I’m an unabashed, American History enthusiast, and an obsessed collector of Civil War artifacts. To feed my insatiable appetite for history and Civil War relics, I regularly click thru the seemingly endless items offered for sale on online relic shops, visit the few that still operate brick-and-mortar stores, and attend Civil War artifact shows across the country.
I thoroughly enjoy the “hunt” for the next object to add to my collection, researching and learning about different items; and ultimately, showcasing the newly acquired artifact in a display case worthy of its awesomeness. Sometimes I get so caught up in these activities that I forget about one of, if not the most, enjoyable aspects of the hobby―friendships.
I was recently reminded of this over the course of a Civil War show weekend. Although a smaller show, the Marietta (Georgia) Civil War Show and Sale is one of my favorites. For one, it’s only a 30 minute drive from my home. Such favorable logistics affords me the opportunity to merely disappear for a few hours versus abandoning my wife and children for an entire weekend so that I can attend an out-of-town show. Don’t judge me. Regardless of what you collect, you’ve done (and will continue to do) the same thing!
Secondly, the show is attended by some of my favorite people in the hobby, many of which I’ve become great friends with over the course of time. With the show so close to home, I regularly invite friends over to the house for some great food, fun, and storytelling.
This past show was no different. On this occasion, we invited our good friends Larry & Nita over for dinner. The evening was especially meaningful for me.
Around the age of 7, my Mother (some may call her an enabler) took me to Larry Hicklen’s Civil War shop that sits adjacent to the Stones River National Battlefield in Murfreesboro, Tennessee. Like many others in this hobby, Larry’s knowledge and passion for this era of history had an immediate and lasting impact on me. To this day, I can still recall how he led me around his shop, patiently telling me everything he knew about the items I showed interest in—even the ones he knew that I had zero chance of buying!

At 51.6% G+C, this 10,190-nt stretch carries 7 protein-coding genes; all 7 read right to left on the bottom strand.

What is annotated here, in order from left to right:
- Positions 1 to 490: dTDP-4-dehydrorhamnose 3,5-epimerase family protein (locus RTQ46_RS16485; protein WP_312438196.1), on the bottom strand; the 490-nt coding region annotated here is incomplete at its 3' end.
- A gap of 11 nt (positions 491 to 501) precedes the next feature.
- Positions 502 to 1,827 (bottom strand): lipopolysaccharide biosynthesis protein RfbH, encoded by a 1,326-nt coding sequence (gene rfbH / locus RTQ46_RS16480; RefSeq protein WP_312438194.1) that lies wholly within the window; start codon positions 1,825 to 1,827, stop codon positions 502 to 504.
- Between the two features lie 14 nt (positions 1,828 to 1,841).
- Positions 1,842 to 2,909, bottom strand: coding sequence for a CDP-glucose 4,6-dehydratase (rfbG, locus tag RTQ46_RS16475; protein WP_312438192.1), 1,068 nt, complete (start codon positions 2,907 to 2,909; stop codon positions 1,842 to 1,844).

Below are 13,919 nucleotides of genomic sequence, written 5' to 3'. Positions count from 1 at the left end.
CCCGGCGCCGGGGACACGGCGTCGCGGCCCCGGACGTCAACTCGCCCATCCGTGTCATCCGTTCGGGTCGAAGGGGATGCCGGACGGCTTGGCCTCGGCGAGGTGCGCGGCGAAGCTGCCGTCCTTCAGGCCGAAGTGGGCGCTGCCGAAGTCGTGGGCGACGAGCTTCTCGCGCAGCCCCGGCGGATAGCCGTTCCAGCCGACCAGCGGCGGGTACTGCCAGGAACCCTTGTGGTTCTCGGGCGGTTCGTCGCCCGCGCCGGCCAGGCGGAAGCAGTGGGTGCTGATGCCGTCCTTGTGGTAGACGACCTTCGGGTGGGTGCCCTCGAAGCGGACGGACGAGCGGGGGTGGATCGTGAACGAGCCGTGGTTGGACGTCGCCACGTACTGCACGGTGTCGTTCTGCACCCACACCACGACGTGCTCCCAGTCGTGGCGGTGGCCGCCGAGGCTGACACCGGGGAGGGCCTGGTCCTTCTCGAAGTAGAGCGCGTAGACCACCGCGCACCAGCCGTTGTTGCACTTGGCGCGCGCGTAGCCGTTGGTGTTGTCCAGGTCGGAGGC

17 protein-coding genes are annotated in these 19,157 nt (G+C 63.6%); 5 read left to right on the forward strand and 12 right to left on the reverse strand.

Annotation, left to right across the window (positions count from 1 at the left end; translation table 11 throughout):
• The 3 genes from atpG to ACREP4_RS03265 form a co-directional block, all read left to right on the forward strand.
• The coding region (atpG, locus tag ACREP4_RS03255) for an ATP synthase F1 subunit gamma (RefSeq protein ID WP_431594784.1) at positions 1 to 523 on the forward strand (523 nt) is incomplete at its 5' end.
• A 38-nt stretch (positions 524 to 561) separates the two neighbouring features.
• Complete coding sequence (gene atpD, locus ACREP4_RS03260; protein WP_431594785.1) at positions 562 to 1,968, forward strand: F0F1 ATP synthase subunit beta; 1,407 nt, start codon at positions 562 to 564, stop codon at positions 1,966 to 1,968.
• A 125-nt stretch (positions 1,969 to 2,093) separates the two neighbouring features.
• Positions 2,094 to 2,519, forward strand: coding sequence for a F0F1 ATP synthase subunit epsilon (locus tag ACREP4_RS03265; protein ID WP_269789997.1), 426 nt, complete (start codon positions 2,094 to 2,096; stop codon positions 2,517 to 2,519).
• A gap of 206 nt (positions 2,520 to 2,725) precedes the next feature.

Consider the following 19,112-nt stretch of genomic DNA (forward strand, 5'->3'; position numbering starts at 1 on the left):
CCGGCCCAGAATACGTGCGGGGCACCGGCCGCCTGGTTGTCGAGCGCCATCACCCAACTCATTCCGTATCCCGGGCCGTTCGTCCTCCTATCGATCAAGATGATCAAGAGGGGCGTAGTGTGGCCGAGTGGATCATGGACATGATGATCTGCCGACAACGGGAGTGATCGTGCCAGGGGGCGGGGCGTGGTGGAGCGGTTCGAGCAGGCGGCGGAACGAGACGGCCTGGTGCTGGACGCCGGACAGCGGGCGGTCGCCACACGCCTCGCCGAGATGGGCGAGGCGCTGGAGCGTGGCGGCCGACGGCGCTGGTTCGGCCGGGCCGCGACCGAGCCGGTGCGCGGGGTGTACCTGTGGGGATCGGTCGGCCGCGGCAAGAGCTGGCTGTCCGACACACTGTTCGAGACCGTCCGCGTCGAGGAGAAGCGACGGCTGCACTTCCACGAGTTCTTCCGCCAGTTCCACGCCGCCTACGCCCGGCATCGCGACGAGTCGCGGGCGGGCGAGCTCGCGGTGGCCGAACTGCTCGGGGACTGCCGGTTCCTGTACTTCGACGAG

Of all the items in my collection today, I can still point to the first dozen artifacts that I purchased (with the help of Mom) from him as a kid. Over the years, I’ve continued to visit Larry’s shop; adding artifacts to my collection and soaking up all the knowledge he freely shares.
While I’ve acquired many artifacts from Larry online, at shows, and even hunted for a few with him in the field, there’s just something special about the memories and personal bonds that have been forged within the walls of his shop.
That’s what made our evening together so special. You see, Larry has made the decision to close his shop at the end of this year―after 40 years of continuous operation!
We spent the evening reminiscing and sharing stories. We even squeezed in a game of “Stump the Larry” and “Real or Fake?” It was especially neat to see my oldest daughter interact with Larry, who at age 7, is the same age as I was when I first stepped foot into Larry’s shop of historical wonders.
I also learned that Larry is a bona fide baby magnet! My 10-month old latched onto his shoulder, mesmerized with the straps of his suspenders and the brim of his sweat-stained baseball cap. I enjoyed watching Nita and my wife have a great time, despite the fact that Larry and I abandoned them for more interesting conversations around Civil War artifacts!
Larry has, and continues to be, a great influence on me and many others in this hobby. I will forever cherish the memories made visiting his shop over the course of 30 years. And I’m certain that I’m not the only one who feels this way!
I write this article as a reminder to all collectors, of all stripes, that it’s often the relationships formed and friendships gained that are more meaningful than the things we collect.
Note: Although Larry plans to close the doors to his shop at the end of 2017, he will continue to be an active influence in the Civil War artifact collecting community. He’ll continue to operate his online store and will take part in Civil War artifact shows across the country.